So the two most obvious names to go for would be Whit Merrifield and Brandon Drury. While it might be a tad bit concerning that both of those guys are right-handed bats when the Braves are once again in desperate need of a left-handed bat, I think the need for a reliable bat who can play second base outweighs the need for a lefty at this particular point in time. Drury would be the better option since he’s been tearing the cover off the ball, but that’s the thing — he’s likely going to be one of the biggest names on the market this season. Whit Merrifield seems like a more reasonable option considering what the Braves have to offer, especially considering that he hasn’t been having the best of seasons but does seem like he could bounce back in the right situation.
When it comes to pitching, the Braves also appear to be somewhat set. The rotation appears to be mostly fine and the bullpen has lived up to lofty expectations so far. The main issue is consistency, though. We’ve seen in recent weeks how the relief corps can have their fair share of wobbles and you can never have enough pitching, so it wouldn’t be a bad idea at all to try to shore up the bullpen with the deadline looming. At the risk of sounding like Chip Caray, they could very well receive an internal boost if Kirby Yates and Mike Soroka both come back and are productive.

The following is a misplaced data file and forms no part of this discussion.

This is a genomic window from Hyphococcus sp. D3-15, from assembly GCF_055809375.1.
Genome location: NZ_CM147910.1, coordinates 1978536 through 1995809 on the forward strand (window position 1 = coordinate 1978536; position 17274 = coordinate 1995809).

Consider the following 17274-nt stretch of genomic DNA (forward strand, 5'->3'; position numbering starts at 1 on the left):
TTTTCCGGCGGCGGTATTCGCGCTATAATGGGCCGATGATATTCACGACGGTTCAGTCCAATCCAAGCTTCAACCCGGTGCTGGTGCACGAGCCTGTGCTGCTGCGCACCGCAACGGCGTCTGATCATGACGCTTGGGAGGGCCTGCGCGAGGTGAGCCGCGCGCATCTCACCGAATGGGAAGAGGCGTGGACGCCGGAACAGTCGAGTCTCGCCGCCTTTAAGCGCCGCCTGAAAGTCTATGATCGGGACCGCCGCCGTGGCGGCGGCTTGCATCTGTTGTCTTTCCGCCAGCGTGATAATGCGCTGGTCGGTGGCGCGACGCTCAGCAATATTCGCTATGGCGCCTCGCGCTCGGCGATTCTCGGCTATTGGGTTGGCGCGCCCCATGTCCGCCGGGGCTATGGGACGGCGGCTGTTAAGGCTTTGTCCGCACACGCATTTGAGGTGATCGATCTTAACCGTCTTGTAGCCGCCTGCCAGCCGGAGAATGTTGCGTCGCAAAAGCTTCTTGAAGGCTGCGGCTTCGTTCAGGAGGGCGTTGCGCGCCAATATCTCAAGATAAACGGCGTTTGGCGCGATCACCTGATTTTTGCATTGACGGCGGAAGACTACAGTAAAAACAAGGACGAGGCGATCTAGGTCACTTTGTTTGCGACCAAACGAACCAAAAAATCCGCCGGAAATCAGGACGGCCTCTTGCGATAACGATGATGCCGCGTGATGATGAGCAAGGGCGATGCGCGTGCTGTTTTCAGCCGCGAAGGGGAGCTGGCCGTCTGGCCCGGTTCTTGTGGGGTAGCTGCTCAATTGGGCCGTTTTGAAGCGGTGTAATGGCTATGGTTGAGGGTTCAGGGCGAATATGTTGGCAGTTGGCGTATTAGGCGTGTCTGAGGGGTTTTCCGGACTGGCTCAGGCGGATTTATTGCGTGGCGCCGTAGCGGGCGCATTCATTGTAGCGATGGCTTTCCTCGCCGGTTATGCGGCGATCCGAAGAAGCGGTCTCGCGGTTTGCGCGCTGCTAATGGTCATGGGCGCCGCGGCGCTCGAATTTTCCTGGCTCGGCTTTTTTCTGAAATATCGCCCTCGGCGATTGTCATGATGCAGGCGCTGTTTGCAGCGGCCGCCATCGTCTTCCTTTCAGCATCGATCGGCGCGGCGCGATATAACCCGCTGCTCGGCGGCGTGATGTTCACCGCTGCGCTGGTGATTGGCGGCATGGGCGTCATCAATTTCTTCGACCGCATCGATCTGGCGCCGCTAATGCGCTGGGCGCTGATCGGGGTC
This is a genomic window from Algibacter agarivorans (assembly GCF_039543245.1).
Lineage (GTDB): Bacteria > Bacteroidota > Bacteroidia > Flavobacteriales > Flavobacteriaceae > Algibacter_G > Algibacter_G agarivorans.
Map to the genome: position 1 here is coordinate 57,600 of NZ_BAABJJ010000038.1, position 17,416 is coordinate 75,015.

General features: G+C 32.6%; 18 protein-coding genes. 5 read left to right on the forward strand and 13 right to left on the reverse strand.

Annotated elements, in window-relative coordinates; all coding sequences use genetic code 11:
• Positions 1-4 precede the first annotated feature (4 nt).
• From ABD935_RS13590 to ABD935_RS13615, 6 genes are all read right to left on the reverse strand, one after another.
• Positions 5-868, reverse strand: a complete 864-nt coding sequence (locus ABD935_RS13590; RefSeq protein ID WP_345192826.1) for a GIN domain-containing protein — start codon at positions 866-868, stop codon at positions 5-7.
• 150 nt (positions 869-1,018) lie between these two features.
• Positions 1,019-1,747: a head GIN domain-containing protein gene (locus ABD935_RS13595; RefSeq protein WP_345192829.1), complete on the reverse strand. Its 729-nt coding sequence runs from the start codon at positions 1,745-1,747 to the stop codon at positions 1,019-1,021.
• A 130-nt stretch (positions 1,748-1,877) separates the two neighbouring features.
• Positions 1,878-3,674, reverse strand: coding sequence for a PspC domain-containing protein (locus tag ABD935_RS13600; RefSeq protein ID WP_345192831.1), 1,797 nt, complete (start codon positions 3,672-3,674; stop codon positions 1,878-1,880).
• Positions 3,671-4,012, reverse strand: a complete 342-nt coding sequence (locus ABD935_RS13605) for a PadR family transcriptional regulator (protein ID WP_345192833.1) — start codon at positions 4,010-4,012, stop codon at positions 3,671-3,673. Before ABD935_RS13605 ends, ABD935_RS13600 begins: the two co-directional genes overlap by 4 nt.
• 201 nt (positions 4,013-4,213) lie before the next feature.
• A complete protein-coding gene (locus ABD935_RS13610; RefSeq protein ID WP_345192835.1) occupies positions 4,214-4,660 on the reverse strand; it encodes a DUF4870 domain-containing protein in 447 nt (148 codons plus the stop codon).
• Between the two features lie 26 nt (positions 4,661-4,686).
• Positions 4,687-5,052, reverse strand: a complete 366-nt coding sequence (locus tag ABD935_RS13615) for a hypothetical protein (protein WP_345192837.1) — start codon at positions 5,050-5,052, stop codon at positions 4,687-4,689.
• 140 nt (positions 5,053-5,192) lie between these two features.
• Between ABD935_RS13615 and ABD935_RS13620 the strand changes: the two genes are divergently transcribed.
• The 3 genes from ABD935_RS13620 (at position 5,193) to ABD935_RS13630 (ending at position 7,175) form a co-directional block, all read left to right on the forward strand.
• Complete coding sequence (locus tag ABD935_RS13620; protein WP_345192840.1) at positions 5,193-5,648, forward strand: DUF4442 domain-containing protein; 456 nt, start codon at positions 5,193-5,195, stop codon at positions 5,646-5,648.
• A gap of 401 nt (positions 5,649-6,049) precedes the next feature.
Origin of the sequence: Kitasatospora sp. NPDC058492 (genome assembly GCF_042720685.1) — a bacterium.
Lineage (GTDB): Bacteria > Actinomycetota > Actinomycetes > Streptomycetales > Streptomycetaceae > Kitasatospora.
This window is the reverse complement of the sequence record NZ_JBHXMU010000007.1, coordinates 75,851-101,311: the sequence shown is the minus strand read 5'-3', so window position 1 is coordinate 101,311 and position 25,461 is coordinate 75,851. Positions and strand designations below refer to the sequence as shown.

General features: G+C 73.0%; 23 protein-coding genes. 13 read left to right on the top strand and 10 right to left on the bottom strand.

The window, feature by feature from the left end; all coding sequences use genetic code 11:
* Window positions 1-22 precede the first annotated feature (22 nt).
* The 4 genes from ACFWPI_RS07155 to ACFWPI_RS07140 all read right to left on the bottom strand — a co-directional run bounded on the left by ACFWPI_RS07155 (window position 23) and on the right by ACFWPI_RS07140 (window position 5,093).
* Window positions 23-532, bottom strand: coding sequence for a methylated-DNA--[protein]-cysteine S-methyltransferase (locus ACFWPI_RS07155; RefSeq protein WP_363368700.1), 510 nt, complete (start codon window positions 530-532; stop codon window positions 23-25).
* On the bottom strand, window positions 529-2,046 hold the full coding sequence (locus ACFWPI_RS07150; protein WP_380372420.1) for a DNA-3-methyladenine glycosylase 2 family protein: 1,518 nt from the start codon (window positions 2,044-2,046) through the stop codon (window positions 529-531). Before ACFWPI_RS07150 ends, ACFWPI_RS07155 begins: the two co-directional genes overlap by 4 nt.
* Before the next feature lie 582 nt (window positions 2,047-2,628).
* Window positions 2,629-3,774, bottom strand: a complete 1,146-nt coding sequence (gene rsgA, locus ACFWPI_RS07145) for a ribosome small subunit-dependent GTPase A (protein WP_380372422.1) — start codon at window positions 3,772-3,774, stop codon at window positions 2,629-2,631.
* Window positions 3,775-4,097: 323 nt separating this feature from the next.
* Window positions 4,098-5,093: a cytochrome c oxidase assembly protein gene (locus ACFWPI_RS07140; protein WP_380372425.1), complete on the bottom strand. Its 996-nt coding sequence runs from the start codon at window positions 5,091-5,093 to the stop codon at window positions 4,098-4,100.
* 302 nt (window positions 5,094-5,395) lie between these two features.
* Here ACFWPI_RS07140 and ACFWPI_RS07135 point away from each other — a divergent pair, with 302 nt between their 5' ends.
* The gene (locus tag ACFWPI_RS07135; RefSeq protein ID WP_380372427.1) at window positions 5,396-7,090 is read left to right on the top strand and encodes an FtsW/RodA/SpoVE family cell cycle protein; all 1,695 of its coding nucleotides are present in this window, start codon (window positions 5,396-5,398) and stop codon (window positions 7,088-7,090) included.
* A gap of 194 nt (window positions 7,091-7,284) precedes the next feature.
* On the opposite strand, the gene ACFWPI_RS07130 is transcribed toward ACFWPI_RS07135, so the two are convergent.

Until then, I wouldn’t be shocked if the Braves end up bringing in a reliever or two in order to fortify their pitching staff. I’d imagine that this is probably going to be the likely move since relievers aren’t exactly “expensive” when it comes to trades and it’s not like the Braves have a wealth of enticing prospects to deal at the moment. Personally, I’d be fine with seeing guys like Jorge López from Baltimore, Gregory Soto from Detroit or even David Robertson from the Cubs. I might be shooting a little too high in that regard but it’s fun to speculate, right?
Ultimately, the Braves are in a pretty good spot right now when it comes to their roster. This is nothing like last season when they were scrambling to find a way to replace Ronald Acuña Jr.’s production after he got injured. With that being said, the stakes are still pretty high going forward into the second half of the season. It’s very likely that the Braves are going to be fighting the Mets until the final days of the campaign and I repeat that it’s extremely important that the Braves win this division instead of ending up in the Wild Card Round.
Maybe we’ll see Alex Anthopoulos decide to add to the squad, or maybe they decide to stand pat and depend on the guys they currently have to keep up the high level of play. The only thing that’s certain is that the Braves once again have a fight on their hands. It’s a different type of fight than last season but the goal remains the same and I’m pretty confident that they’ll once again meet the challenge as an organization.